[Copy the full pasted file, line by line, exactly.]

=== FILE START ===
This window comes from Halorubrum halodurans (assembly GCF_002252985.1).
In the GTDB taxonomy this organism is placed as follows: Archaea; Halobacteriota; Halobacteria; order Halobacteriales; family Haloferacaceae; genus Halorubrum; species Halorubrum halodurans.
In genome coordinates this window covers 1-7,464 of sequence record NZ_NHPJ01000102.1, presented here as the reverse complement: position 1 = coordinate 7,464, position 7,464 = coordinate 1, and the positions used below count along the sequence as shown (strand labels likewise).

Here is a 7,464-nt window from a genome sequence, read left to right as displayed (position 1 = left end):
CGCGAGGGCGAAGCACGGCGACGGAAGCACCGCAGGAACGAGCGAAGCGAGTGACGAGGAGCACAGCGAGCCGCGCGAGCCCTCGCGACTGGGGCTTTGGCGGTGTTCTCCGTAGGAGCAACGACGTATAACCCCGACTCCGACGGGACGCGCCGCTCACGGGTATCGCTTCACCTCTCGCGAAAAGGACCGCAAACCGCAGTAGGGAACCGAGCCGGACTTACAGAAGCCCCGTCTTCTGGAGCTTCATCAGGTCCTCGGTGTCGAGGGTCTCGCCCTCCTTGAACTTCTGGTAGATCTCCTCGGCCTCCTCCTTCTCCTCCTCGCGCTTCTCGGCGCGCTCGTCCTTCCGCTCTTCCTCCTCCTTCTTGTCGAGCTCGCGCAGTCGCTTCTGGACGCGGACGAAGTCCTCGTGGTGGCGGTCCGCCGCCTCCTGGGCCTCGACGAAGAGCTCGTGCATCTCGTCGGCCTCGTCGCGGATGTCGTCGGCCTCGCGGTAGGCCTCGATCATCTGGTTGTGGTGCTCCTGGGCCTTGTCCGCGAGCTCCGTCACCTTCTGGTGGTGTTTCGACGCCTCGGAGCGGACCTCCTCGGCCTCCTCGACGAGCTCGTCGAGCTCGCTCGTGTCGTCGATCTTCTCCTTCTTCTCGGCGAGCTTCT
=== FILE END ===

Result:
This window comes from Halorubrum halodurans (assembly GCF_002252985.1).
In the GTDB taxonomy this organism is placed as follows: Archaea; Halobacteriota; Halobacteria; order Halobacteriales; family Haloferacaceae; genus Halorubrum; species Halorubrum halodurans.
In genome coordinates this window covers 1-7,464 of sequence record NZ_NHPJ01000102.1, presented here as the reverse complement: position 1 = coordinate 7,464, position 7,464 = coordinate 1, and the positions used below count along the sequence as shown (strand labels likewise).

Here is a 7,464-nt window from a genome sequence, read left to right as displayed (position 1 = left end):
CGCGAGGGCGAAGCACGGCGACGGAAGCACCGCAGGAACGAGCGAAGCGAGTGACGAGGAGCACAGCGAGCCGCGCGAGCCCTCGCGACTGGGGCTTTGGCGGTGTTCTCCGTAGGAGCAACGACGTATAACCCCGACTCCGACGGGACGCGCCGCTCACGGGTATCGCTTCACCTCTCGCGAAAAGGACCGCAAACCGCAGTAGGGAACCGAGCCGGACTTACAGAAGCCCCGTCTTCTGGAGCTTCATCAGGTCCTCGGTGTCGAGGGTCTCGCCCTCCTTGAACTTCTGGTAGATCTCCTCGGCCTCCTCCTTCTCCTCCTCGCGCTTCTCGGCGCGCTCGTCCTTCCGCTCTTCCTCCTCCTTCTTGTCGAGCTCGCGCAGTCGCTTCTGGACGCGGACGAAGTCCTCGTGGTGGCGGTCCGCCGCCTCCTGGGCCTCGACGAAGAGCTCGTGCATCTCGTCGGCCTCGTCGCGGATGTCGTCGGCCTCGCGGTAGGCCTCGATCATCTGGTTGTGGTGCTCCTGGGCCTTGTCCGCGAGCTCCGTCACCTTCTGGTGGTGTTTCGACGCCTCGGAGCGGACCTCCTCGGCCTCCTCGACGAGCTCGTCGAGCTCGCTCGTGTCGTCGATCTTCTCCTTCTTCTCGGCGAGCTTCT